How to Choose References . . . .


by Jeffrey Gu

These days, when you apply for a job or submit your resume for a position, employers often ask for references.  Many times, you will see an employer make the following request: “To be considered for this position, please fill out an online profile and attach the following documents: cover letter, resume and list of three references.”  So, why do employers ask for references?  Hiring managers ask for references because a supervisor’s or a manager’s information or opinions about you help the company make a decision about your candidacy.  Although some employers may not examine your references thoroughly, many employers will attempt to contact at least one or two of the references you’ve provided them to learn about you and your past experiences. The potential employer will be making a big investment in hiring you, so it is important to the company that you are who you say you are. What, then, makes for a good reference?

A good reference is someone who wants to see you succeed in your professional career. This person understands your personal goals as well your career and professional goals and truly believes in you and your abilities. He or she is excited to assist you in any way to achieve your goals.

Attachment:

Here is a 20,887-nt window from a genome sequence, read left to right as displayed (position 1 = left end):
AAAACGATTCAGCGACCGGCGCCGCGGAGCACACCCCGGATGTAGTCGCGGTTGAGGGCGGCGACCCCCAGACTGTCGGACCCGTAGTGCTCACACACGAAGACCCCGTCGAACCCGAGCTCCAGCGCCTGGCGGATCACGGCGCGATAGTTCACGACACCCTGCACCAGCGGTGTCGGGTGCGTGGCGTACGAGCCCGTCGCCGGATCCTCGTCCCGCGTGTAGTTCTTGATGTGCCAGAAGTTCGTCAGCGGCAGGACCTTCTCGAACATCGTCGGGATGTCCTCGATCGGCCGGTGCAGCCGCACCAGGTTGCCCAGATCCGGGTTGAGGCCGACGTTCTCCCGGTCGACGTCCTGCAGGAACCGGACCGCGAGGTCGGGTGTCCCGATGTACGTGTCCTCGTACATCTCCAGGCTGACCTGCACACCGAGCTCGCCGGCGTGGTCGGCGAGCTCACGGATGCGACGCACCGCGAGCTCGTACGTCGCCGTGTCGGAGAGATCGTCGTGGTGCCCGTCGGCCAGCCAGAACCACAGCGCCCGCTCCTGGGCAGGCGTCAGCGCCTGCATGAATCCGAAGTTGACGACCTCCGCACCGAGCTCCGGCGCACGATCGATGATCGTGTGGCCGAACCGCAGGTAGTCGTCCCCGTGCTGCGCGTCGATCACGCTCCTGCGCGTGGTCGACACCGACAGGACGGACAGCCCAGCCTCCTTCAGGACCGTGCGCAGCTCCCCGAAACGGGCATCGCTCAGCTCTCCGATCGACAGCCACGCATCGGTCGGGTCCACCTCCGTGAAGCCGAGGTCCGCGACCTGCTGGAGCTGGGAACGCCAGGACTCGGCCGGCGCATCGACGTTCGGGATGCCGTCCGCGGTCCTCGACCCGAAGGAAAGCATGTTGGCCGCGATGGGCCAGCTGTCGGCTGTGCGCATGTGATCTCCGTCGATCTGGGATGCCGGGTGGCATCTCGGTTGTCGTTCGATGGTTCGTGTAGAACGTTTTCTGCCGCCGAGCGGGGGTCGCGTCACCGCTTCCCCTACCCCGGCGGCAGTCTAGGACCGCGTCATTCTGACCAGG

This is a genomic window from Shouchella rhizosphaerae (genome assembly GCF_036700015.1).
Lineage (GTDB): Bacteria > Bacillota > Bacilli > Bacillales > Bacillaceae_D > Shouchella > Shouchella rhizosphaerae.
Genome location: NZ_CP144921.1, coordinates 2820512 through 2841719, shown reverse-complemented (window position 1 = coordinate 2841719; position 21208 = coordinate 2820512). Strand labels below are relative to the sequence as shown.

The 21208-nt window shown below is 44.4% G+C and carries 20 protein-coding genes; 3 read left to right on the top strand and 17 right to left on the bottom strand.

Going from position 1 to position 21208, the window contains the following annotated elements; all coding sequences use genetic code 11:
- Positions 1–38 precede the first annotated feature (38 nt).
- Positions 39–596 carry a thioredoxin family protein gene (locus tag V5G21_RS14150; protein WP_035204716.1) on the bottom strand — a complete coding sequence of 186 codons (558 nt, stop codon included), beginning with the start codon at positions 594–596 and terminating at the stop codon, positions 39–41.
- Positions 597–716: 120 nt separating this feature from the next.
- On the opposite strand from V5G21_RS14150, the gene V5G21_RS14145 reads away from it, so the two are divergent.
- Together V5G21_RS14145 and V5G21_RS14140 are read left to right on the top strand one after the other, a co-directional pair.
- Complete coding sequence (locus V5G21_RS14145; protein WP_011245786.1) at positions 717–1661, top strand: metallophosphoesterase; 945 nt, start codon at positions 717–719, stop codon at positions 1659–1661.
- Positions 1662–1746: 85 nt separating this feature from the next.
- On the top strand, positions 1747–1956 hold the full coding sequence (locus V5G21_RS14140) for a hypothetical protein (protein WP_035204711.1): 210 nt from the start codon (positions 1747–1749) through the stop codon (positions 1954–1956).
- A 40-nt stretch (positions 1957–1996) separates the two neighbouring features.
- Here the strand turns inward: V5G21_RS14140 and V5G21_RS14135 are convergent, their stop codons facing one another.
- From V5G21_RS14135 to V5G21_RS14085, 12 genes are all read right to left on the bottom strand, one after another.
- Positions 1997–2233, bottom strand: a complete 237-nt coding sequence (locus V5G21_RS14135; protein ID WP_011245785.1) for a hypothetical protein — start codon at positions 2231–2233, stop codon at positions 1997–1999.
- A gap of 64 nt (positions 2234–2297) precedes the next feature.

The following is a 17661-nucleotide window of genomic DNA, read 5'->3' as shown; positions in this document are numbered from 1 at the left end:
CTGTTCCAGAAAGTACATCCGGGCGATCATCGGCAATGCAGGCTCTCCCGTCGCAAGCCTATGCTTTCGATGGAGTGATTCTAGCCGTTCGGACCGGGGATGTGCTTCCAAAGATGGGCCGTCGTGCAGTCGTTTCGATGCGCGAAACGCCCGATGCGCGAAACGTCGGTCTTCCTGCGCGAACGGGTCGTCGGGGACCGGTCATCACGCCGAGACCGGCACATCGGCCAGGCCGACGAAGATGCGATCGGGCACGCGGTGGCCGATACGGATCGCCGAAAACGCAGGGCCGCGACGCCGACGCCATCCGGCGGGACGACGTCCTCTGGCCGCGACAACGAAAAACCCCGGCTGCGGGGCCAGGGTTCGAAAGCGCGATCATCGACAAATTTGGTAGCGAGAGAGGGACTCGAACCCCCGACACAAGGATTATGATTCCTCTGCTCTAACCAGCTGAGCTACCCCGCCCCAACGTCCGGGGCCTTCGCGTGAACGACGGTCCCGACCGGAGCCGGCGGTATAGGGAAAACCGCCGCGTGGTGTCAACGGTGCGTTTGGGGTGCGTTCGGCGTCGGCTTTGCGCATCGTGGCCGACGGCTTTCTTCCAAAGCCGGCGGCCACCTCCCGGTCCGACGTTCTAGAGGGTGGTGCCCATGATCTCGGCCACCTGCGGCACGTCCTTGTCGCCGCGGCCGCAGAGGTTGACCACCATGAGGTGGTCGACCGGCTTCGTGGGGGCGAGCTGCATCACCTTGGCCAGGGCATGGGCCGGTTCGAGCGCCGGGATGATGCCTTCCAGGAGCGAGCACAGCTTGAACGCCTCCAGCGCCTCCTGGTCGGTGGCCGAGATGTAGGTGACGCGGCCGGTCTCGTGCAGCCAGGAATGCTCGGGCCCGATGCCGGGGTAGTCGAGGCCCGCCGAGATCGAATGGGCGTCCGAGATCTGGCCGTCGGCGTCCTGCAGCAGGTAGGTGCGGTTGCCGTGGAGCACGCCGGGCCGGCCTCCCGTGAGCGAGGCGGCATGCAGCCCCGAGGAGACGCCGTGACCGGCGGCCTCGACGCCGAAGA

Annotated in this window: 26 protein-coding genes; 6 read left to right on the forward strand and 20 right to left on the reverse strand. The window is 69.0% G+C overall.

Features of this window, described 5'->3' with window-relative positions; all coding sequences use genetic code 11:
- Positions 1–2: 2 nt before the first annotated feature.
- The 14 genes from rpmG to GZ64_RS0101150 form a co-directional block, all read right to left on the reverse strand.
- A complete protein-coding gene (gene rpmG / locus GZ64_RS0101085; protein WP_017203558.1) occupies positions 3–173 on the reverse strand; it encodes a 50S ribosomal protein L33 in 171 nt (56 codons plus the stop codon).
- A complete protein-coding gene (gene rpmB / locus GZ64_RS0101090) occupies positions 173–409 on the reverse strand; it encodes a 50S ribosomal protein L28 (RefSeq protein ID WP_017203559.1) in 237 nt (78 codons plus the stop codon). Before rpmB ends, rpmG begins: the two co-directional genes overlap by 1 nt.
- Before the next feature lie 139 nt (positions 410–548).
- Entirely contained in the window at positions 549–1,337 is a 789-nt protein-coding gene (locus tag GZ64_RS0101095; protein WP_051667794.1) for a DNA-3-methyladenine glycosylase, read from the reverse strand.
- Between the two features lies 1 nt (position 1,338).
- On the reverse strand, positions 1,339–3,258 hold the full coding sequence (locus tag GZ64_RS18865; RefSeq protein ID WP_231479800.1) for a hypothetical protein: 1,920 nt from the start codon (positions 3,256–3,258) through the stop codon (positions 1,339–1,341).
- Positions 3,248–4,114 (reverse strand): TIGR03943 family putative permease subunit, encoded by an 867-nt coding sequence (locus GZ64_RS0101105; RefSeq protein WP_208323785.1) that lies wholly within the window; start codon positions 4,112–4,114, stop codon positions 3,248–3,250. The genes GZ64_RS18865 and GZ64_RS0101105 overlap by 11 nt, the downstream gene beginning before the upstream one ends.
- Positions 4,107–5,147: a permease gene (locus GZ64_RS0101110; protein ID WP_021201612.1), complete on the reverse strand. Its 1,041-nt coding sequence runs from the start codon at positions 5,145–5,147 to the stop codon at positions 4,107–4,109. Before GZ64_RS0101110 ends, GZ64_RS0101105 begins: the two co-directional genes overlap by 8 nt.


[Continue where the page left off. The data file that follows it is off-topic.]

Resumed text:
Most often, companies are looking for professional references, or people you have worked for or with, to comment on your skills while working with them. These people can be past managers, colleagues, or supervisors, but you must choose carefully. Sometimes, employers will want different categories of references, including educational or personal references. The former includes professors or mentors, while the latter includes friends or spiritual mentors who can speak to your character. College students and recent graduates can have references from internships or volunteer work. One thing, however, is key: Avoid family members!

Next, this person should be in a good position to provide a recommendation for you. The individuals you choose to be your references should have directly worked with you to some capacity to be able to speak to your work and your experience. This person should be able to clearly articulate your strengths, your areas of expertise, and your personal and professional developments.

The individuals you choose to be your references should also be articulate, prepared, and enthusiastic. This person needs to be able to think quickly on his or her feet and answer potentially tough or surprising questions about you and your abilities.

You are looking for enthusiastic individuals who will best convince others of your abilities, someone personable who can provide concrete examples of your achievements rather than single-word, unimpressed replies to the potential employer. This person is someone with whom you had a great relationship, and someone who is up-to-date with your current career endeavors. However, you must be careful, too, in selecting someone at your current workplace: try to keep your job search confidential, so choose someone you can trust.